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Roberts Space Industries ®
Submitted 2016-10-14 18:38:34
Comments / 14

Kinshadow’s 2016 CitizenCon Cosplay Build

Hey Cits and Civs, this is Kinshadow. You may know me from the random stuff I do in the community like the Guard Frequency Podcast (, my card games (, my pumpkins, my Valentine’s day cards, etc. If you happen to be an OG Star Citizen fan, you may also know me as that guy who used to dress up like a pirate and hunt Logante on Wingman’s Hangar. For this year’s CitizenCon, I decided I wanted to dress up like my old pirate self once more, but the old shiny trenchcoat just wasn’t going to cut it (it smells like mothballs and plastic). I had some time on my hands and I figured I could probably pull off some half-way decent cosplay if I put my mind to it. You can see the results below in the first two pics.

Since then, a bunch of people have asked me ‘how’ I built my helmet. So, I decided to make a howto post. Before I start, I’d like to point people to a great couple of resources for EVA foam crafting:
- My original helmet and shoulder templates from from Evil Ted Smith : He sells foam templates for a reasonable price or shows you how to make your own (which I do in this post). He also has GREAT videos on how to build all sorts of costumes.
- Humble Bundle just happens to be doing a cosplay foam crafting book sell!
- I scanned all the templates I used in this build. Feel free to use them and skip about half the steps in this build :D You can download them here:

Make sure you mouse-over each pic to see the text instructions


Here’s a Cellphone pic of the costume front and back

Here are much nicer pics done by

I decided that I should start off using a template so I wasn’t starting from ground-zero. I bought the Evil Ted basic Big Helmet template and cut it out of half-inch foam mats.

The template is simple, but it took me a couple tries to get the heating and gluing technique down right. Again, watch the Evil Ted helmet videos to get this part.

After some experimentation, I found that I really needed an armature for the face portion of the mask. Something to hold everything together while I figured out the pattern. Also, I needed a solution for the eyes since leaving them open wasn’t really an option. I ended up getting a airsoft mask off Amazon for ~$15. I then cut down my helmet to make the mask mate to it and glued them together.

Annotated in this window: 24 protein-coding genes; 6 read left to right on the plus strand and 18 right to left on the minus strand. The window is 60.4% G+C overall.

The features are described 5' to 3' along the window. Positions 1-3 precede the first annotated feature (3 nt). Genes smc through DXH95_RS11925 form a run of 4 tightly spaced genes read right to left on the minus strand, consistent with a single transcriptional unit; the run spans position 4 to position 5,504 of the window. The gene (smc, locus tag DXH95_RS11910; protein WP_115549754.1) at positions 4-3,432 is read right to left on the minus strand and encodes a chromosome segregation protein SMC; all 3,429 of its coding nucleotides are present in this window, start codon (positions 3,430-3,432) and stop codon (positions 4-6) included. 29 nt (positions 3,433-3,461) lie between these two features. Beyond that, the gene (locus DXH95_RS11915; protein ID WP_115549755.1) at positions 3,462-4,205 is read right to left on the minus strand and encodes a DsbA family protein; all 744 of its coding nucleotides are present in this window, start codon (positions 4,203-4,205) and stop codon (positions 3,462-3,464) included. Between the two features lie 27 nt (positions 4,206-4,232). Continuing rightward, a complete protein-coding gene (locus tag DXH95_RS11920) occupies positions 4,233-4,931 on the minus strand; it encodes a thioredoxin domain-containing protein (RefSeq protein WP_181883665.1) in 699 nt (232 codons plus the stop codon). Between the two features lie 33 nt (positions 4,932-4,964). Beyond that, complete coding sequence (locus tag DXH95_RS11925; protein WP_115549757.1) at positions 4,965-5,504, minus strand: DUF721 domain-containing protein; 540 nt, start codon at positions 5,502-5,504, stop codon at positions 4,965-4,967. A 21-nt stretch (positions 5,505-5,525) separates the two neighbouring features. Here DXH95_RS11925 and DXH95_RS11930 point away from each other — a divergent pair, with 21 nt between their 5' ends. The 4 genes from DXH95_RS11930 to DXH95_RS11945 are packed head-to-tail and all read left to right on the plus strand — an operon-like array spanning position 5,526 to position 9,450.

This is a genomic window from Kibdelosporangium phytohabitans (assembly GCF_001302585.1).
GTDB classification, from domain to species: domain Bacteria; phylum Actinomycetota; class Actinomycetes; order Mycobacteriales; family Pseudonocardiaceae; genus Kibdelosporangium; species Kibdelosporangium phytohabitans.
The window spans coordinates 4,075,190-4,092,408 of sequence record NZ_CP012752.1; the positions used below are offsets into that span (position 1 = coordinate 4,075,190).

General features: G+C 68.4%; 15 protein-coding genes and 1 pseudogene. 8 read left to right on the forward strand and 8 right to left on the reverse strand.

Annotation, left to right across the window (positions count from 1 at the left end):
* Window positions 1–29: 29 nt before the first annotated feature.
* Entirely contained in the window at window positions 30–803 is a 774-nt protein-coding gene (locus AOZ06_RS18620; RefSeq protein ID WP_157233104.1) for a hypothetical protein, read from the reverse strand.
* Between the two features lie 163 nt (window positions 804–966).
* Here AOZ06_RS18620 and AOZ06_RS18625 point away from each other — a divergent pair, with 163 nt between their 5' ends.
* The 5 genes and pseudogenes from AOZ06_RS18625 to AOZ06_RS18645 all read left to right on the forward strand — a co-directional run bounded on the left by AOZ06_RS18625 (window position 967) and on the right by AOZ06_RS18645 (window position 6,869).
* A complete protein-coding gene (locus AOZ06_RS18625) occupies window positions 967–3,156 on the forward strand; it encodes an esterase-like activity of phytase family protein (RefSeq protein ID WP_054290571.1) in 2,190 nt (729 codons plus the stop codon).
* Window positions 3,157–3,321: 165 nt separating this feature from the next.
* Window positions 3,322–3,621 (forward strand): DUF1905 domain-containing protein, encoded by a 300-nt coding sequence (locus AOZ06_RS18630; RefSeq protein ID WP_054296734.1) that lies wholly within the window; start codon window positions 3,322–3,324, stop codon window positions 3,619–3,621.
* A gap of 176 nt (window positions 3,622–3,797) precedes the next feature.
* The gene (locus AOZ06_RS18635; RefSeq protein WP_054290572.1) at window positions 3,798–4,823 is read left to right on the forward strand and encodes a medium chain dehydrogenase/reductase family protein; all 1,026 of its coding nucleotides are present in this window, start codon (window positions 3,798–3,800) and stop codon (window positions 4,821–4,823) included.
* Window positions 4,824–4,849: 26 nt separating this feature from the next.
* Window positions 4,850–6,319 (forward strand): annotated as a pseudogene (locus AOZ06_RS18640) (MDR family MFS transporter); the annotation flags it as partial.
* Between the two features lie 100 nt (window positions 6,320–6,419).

I then covered the mask in aluminum foil and duct tape so I could sketch out the foam template I needed to make. I looked at in-game screenshots and went through a couple iterations lightly in ballpoint pen.

I then went back over the final pen marks in sharpy and colored it it with notes on thickness. And overlaps.

I only did half the helmet as I just needed to cut most of the patterns twice for both sides or simply reverse them to get the mirrored image

I then cut the wrap off the helmet and cut the patterned pieces out to create shapes. Where needed, I cut slits to flatten the pieces out. Again, Evil Ted talks about this process in his videos.

After cutting them out of the tape, I then transferred them to paper. I scanned these in so I could make copies without screwing up and you can download them here:

I then took the templates I generated and cut them out foam. For most pieces I tried both 5mm and 3mm foam so I could play with the thickness. Only the back 2 grills ended up being half-inch foam.

I then took all the pieces I made and taped them to the helmet to make sure I didn’t screw anything up in the process. This is also where I finalized the thickness I was going to use. I didn’t document which one I picked, but you can see them in the images.

For the grill, I took a rectangular half-inch piece and used a dremmel tool to make grooves in it similar to the game grill

This is the grill + nose piece added to the taped helmet before I glued everything on

Everything finally glued on

Everything finally glued on

I took two pipe insulation tubes and ran coat hangar wire through them and up into the foam of the helmet. I then covered each tube with some wiring tube to get a more mechanical feel.

I masked off the eyes and the inside face mask and covered the whole helmet in around 6 layers of spray-on Plastidip to protect it.

After thorough drying, I then masked the plastidip where I wanted the mask to kept black and spray-painted it with Rustoleum dark metalic paint

After thorough drying, I then masked the plastidip where I wanted the mask to kept black and spray-painted it with Rustoleum dark metalic paint

I went back through with some model paint and hit some detail spots. Mostly red areas.

Lastly, I dabbed the whole thing with clear floor varnish to give it another protective coat and some gleam.

Lastly, I dabbed the whole thing with clear floor varnish to give it another protective coat and some gleam.

For the front armor, I took a rectangular pieces of 5mm foam, plastidipped them and glued them on a wind-breaker

I added velcro to the middle piece so I could still access the zipped of the windbreaker

The shoulder pads are pretty much just the Evil Ted pattern. I cut some overlapping rectangular pieces of 3mm foam to kind look like the helmet top and glued them on top.

The font coat clasps are 5mm shapes I hand draw, cut, and painted.

I put velcro pads on the back so I could attach a LED matrix array

I used a Badgerstick arduino board that I got free at SXSW. It came with a small LED Charlieplexed array. You can get the schematics for the array on their website and the whole thing is open sourced.

I used the Badgerstick array schematic to just make a bigger version of the array using bigger LEDs. It was a bit sloppy, but it worked :D



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